October 4, 2022
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Tom Leung’s Nerdy Approach to Politics and Policy

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Tom Leung with friends

Tom Leung with his friends Logan Powell and Dan Sacco at their twenty-year reunion.

(NFH, by the way, is just one of a few “passion projects” Leung works on when he’s not at Google or spending time with his wife, Wendy, and their two children, Ryan and Brandon. He also cofounded a nonprofit called Of the People, which he describes as Yelp for first-time political candidates, as it helps voters discover and learn about candidates. He also volunteers as his children’s football coach and is a part-time career coach.)

On Nerds for Humanity, Leung’s guests come from across the country and the political spectrum, and include MAGA supporters like his own brother, Peter Leung. About chatting with his brother, Leung said: “We are clearly disagreeing about almost everything, but there is still a baseline of respect for each other.”

Leung said he tries to challenge his guests respectfully, as well as keep arguments grounded in facts. “I was very animated by our previous president and my discomfort with him,” Leung said. “His approach was opposite from a nerdy approach: it was emotional, tribal, and divisive, and his arguments and positions did not seem logically consistent or based on data.”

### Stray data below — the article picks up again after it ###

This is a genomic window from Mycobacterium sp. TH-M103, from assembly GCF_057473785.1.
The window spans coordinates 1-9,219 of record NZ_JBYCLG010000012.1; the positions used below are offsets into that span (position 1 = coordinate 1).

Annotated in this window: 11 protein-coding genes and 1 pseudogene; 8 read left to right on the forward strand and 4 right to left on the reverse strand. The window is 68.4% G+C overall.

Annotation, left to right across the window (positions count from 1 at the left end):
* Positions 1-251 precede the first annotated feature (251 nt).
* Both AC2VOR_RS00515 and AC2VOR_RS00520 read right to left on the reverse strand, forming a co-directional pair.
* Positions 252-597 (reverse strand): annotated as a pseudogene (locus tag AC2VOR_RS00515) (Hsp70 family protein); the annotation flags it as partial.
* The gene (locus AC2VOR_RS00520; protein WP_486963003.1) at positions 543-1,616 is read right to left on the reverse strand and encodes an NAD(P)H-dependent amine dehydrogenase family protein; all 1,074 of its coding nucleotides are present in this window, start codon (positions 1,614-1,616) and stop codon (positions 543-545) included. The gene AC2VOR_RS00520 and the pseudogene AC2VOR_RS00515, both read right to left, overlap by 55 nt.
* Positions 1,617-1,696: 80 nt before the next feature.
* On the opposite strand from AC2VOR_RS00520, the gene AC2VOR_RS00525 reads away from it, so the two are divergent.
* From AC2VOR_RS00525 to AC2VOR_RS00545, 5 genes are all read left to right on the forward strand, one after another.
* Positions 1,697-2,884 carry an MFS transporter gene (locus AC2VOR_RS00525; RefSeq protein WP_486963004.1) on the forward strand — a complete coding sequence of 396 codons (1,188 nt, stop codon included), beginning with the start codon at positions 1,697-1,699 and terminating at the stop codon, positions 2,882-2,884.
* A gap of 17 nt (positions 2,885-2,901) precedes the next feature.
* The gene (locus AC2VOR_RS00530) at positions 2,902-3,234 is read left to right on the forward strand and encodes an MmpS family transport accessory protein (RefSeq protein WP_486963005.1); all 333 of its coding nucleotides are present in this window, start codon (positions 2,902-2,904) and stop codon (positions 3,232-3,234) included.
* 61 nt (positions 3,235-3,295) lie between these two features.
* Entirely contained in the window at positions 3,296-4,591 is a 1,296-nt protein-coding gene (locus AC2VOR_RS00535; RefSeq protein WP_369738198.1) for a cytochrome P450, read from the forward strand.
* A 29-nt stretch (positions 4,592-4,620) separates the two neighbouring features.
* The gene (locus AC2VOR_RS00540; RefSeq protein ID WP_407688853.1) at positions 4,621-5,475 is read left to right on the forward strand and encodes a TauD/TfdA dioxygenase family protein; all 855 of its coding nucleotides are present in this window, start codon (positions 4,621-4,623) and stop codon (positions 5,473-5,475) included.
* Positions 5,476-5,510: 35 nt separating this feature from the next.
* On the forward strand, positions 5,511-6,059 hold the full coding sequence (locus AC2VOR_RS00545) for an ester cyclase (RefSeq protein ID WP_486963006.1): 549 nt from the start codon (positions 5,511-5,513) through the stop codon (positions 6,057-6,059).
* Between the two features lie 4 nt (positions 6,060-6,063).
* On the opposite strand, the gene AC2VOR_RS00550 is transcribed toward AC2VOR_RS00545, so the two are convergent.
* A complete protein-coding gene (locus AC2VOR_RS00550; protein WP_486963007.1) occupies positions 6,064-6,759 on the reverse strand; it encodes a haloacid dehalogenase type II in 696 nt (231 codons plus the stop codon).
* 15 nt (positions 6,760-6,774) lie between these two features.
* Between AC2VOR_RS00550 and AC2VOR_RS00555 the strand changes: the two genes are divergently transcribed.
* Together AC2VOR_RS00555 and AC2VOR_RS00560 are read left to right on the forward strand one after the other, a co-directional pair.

Even as a young kid growing up in New Jersey, the son of immigrant parents from Hong Kong, Leung became fascinated with politics—a trait he thinks was passed down from his mother, whose family served in the Chinese nationalist party in the early 1930s. When he came to Bowdoin, he majored in history and economics, wrote political opinion pieces for The Bowdoin Orient, and did a thesis about the modern Chinese communist party’s economic reforms after World War II.

After graduation, he went into consulting, then earned an MBA from Harvard Business School. “I got bit by the tech bug in 1999 and have been in tech ever since—start-ups, Microsoft, and now at Google.”

He says his wide-ranging interests—technology, politics, his family, humanity!—keep him humming. “Part of the reason why I am generally happy is I have a diversity of pursuits and stimulations: work, family, hobbies, and volunteer stuff. You can still be a liberal arts student even decades after getting that sheepskin from Camp Bobo!”



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